A strong CV is easy to skim through…

within six seconds the reader knows what you are about and what you can do for them.

Here are my 3 key tips for developing your CV

1. Don’t make the reader guess what job you are looking for or need to scan your employment history for a common title thread.  State it at the top of the first page.

For example, Electrical Engineer – Building Services or Project Manager – Oil and Gas / Offshore shows the reader you know exactly what you want to do and if their position will interest you. If your experience is not so clear-cut and you are looking a little more general – Administration Professional – strong mobilisation and construction experience gives the reader a quick understanding of your experience, or you could show your ambitions to develop within the company with Aspiring Digital Marketer.

Listing your desired job title on the top of the first page tells the reader you know what you offer and what you want. And from there everything they read in your CV will be in line with your stated job title.

2. Identify your key experience and skills relevant to the job you are applying for and demonstrate those on the first page. 

This requires reading the job description and/or researching the company and highlighting the key points (and key words).  Identify your most relevant achievements related to what you have highlighted.  This might be different from your most proud achievements, or something you got acknowledgement for.  What have you done, most relevant to the job you are applying for?  Give qualitative data and specific detail where you can. For example:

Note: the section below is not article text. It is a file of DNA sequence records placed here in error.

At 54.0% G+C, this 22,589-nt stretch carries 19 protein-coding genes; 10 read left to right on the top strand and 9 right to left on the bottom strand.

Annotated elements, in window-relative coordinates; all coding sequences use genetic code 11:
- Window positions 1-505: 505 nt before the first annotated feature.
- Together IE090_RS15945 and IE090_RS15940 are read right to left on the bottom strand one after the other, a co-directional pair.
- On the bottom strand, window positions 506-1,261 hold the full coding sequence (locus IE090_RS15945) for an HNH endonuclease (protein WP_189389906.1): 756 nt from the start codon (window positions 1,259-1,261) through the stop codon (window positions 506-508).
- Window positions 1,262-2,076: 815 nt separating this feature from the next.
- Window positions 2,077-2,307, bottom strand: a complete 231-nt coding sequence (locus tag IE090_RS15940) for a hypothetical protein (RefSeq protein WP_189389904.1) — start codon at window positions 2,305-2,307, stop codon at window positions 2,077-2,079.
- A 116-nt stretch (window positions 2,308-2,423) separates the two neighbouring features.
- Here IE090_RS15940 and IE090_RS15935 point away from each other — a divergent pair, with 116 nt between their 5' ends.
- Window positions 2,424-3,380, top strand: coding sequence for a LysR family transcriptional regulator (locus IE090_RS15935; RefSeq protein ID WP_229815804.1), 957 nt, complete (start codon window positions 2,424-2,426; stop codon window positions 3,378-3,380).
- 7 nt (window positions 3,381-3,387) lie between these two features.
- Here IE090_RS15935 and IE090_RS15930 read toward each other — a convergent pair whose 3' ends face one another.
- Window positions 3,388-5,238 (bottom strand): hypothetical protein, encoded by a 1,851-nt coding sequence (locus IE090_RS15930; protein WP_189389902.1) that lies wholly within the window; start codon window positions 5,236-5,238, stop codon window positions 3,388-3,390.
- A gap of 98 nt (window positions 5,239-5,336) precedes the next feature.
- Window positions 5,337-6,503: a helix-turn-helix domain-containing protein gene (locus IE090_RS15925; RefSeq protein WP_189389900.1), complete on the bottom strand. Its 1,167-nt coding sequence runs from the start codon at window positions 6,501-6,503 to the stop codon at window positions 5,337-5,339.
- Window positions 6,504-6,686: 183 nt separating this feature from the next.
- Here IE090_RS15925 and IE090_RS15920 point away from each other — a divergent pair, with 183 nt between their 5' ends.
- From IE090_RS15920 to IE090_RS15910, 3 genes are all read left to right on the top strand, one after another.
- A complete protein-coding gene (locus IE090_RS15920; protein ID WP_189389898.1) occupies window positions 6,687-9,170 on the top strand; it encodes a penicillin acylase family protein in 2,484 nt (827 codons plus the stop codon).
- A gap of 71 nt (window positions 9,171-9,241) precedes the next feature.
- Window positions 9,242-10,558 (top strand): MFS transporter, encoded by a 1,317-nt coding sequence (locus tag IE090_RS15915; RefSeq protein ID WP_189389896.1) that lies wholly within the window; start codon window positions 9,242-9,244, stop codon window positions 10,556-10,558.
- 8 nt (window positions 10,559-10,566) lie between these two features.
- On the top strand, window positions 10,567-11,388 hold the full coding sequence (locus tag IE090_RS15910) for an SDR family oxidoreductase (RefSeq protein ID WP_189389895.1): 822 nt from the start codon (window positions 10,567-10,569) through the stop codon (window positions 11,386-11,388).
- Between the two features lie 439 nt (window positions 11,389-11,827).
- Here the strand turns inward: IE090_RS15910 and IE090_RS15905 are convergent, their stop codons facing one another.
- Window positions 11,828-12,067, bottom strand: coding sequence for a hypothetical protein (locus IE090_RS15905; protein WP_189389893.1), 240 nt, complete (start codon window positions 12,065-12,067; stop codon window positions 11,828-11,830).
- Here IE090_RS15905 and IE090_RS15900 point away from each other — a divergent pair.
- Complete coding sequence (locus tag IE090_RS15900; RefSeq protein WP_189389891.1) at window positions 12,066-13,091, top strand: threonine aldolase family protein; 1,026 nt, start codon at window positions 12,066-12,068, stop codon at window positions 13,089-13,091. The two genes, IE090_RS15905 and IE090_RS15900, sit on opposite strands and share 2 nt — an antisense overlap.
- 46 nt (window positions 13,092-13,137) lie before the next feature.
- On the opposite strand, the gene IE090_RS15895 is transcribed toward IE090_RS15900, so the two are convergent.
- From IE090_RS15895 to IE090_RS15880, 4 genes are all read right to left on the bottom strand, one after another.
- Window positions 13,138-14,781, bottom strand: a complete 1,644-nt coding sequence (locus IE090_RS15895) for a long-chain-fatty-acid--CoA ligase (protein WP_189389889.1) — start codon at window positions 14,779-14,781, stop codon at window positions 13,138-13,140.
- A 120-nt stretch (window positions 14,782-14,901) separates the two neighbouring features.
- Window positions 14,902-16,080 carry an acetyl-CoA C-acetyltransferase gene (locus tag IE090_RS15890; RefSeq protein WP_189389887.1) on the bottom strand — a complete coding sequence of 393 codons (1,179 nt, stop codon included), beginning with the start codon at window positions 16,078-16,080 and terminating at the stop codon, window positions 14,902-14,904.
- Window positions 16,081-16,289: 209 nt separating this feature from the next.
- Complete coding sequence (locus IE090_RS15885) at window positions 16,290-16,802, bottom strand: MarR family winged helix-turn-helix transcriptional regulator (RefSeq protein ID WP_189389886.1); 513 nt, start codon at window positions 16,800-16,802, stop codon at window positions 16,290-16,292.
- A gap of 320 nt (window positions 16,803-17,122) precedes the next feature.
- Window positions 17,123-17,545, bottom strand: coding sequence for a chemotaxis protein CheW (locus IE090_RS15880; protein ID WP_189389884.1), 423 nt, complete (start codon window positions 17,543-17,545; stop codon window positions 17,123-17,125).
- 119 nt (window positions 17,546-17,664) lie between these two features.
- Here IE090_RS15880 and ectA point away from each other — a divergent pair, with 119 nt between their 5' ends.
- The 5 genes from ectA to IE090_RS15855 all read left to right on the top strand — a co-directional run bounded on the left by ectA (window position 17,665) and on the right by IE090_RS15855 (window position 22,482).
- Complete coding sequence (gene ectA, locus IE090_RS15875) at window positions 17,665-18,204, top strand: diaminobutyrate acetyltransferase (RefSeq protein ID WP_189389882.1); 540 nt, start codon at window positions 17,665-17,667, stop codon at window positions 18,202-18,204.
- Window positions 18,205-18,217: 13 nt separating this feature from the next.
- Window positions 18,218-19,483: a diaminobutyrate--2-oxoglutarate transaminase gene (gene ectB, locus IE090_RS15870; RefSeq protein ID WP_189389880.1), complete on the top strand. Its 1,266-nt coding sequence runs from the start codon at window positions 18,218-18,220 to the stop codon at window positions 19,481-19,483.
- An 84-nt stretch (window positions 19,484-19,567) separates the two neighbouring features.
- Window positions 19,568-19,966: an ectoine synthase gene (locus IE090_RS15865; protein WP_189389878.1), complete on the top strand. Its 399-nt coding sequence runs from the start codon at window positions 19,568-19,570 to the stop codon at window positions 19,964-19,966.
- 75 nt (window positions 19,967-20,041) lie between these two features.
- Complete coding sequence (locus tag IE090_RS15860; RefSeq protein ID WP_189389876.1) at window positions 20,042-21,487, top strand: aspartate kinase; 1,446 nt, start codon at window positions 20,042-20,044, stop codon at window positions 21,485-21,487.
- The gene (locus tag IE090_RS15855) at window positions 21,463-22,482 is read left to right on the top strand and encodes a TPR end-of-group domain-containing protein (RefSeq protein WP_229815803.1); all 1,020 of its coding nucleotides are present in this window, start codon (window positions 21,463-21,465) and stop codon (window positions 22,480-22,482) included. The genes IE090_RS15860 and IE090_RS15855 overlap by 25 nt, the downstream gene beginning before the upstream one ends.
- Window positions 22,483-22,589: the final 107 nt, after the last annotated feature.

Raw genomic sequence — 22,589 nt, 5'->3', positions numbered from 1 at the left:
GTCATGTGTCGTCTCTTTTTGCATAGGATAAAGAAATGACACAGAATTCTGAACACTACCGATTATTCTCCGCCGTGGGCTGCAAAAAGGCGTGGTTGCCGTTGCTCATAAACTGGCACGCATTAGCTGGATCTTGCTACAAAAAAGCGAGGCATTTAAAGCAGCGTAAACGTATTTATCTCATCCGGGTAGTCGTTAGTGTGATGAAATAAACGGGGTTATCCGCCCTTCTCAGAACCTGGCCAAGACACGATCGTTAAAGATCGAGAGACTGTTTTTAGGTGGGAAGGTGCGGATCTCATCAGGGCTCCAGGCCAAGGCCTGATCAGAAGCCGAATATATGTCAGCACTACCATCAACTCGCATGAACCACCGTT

Database design and implementation to manage engineering deliverables. Tracked, reported and assigned accountability for 100,000 documents ensuring contractual compliance, scope of works completion and payment.

3. It is likely that the first person who reads your CV is an HR or Recruitment Consultant and may not have the technical knowledge that you have.

Demonstrating your suitability for the role, while retaining the technical content of your CV and ensuring readability can be tricky.  Minimise the use of acronyms and avoid excessive technical or industry-specific jargon, especially in-house terms.  Listing skills and key words in a ‘Key Skills’ section can help highlight your experience.  Focus your Key Skills section on hard skills, software packages and technical expertise.  Relevance is key, focus on your skills related to the job you want.

Clear, concise, tailored

Creating a strong CV can be tricky, but by keeping your CV clear and concise, tailored for each job, and your relevant achievements and key skills easily identified, you will submit a well-considered application and present as a strong prospective employee who understands the role.

Need more help? Get in touch with Carol today for professional CV development.